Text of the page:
You can pick up good sound for a lot less. Anyway I'm not willing to pay $1000 for a sub-woofer and then as much again for an amp, however good it sounds. It just isn't money I wish (or can afford) to spend. I left the shop thinking no wonder the stuff costs so much, I wonder how many sales they make with prices like that.

What did blow me away though is how great the tiny ATD system sounds compared to my dinosaur-like big boxes. There's just no comparison. And those little tweeters are hardly noticeable around the walls, gaining me lots of extra cat-swinging space - hurrah!

Putting It All Together

Using the standard PC VGA output for the projector definitely gives the best quality image and a 20 foot VGA lead was obtained from Active Electronics in town for the very reasonable sum of $40. Three 8-metre extension leads take the sound for front, middle and surround channels from the XPC's sound output around the room to the ATD sub-woofer/amplifier lines-in. The ATD's remote control flicks between inputs from the XPC and the separate DVD player, used mainly for music CDs.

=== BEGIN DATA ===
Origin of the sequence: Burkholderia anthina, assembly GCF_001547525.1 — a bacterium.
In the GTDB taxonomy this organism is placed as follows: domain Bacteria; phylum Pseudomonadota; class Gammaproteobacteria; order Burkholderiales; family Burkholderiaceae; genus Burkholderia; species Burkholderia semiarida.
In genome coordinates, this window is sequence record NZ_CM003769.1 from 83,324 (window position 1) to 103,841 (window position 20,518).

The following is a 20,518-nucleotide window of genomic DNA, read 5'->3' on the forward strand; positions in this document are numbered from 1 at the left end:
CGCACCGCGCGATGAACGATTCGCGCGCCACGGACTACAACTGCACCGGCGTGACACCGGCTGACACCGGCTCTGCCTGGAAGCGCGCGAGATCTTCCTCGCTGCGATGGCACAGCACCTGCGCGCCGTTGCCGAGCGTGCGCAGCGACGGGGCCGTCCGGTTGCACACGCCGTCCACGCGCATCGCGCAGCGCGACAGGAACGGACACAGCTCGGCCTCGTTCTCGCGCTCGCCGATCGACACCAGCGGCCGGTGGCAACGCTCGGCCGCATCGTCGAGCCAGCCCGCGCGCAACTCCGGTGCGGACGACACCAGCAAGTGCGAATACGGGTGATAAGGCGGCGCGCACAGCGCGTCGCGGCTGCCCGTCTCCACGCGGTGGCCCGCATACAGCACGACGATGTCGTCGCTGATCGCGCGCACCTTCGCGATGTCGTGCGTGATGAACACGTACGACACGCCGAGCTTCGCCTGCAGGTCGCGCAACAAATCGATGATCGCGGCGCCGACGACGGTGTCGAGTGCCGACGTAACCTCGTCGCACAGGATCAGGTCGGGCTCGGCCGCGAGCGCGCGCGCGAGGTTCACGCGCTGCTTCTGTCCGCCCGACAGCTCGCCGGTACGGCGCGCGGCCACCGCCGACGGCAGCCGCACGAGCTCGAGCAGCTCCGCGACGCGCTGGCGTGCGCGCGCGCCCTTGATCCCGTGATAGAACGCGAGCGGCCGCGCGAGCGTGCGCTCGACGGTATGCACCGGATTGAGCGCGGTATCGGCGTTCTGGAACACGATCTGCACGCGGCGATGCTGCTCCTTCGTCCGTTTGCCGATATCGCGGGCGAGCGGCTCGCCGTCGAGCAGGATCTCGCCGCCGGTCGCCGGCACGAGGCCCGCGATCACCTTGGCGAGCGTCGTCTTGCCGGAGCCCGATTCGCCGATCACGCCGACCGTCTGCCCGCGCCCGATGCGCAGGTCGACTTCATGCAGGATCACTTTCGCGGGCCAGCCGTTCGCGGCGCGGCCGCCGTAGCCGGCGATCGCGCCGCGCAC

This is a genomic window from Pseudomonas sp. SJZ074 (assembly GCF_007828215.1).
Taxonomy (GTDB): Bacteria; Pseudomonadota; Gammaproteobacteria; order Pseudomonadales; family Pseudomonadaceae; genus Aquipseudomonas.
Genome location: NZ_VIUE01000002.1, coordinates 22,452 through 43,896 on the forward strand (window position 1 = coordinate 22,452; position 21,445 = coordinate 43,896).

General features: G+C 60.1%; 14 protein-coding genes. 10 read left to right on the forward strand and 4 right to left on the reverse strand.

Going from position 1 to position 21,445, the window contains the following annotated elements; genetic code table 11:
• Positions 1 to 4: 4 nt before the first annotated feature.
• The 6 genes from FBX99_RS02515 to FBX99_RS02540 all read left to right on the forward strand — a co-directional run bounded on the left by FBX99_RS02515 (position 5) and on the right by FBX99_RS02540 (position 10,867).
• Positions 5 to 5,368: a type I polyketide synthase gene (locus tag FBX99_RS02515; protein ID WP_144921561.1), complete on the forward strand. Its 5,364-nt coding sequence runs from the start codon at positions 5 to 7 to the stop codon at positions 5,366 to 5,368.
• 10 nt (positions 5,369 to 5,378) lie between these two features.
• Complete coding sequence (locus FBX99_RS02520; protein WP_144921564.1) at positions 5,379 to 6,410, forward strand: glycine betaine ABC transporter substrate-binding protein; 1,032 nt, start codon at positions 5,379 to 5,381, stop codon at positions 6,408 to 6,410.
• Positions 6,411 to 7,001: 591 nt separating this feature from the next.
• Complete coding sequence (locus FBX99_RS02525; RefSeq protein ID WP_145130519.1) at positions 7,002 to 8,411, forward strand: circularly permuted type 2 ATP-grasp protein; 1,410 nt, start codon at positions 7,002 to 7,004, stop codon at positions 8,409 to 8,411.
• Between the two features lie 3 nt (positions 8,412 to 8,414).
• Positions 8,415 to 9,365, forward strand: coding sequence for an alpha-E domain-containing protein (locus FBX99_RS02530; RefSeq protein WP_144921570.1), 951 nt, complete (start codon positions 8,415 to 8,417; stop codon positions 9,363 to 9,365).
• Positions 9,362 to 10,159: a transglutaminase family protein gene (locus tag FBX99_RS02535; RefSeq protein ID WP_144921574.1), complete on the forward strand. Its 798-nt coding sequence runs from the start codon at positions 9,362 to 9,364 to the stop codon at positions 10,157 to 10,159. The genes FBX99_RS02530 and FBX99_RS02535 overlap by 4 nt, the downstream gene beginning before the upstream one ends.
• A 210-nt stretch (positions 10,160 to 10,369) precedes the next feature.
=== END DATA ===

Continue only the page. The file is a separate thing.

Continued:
There's not much point in setting all this gear up in your living room unless
you're gonna go wireless with your input devices now is there?
Tandy Electronics is always worth a look for computer
and electronics gear. They had a special on recently
and a rather sexy black and silver Belkin wireless
keyboard and mouse were obtained for $50
- a third of the price of the equivalent Microsoft
offerings. Yes there's name branding and snobbery
in the world of PC peripherals too. But to pay extra for
a Microsoft Logo..!? Jeez..
Looking at the specs, most of the components are what you might expect from a brand new cutting edge PC system; the only radical difference being a PC projector instead of a monitor. I do have a Spirit PCI TV capture card, although it can only get 2 channels with any quality for some reason (the television gets them all). I know a few people with TV cards and no-one seems to use them after a while for some reason.

So wossit like? Well I've now got a 6 foot wide screen - equivalent to 200cm diagonal - of excellent quality on which to view films and surf the internet. The surround sound is brilliant. Once I thought there was a heavy breathing alien in the house standing approximately over my left shoulder, but that was just Jethro-the-cat hyperventilating as he watched the film with me. Jaws. DVDs and CDs sound awesome as I'm sure the neighbours will attest to. Moreover I have more room in the place after consigning the old stuff to downstairs and I can arrange the furniture around the fireplace as the screen is right above it.

Contacts and Links

Links

Do you need a ButtKicker? Suspended Projector Shuttle PC Proj and PC The Big Screen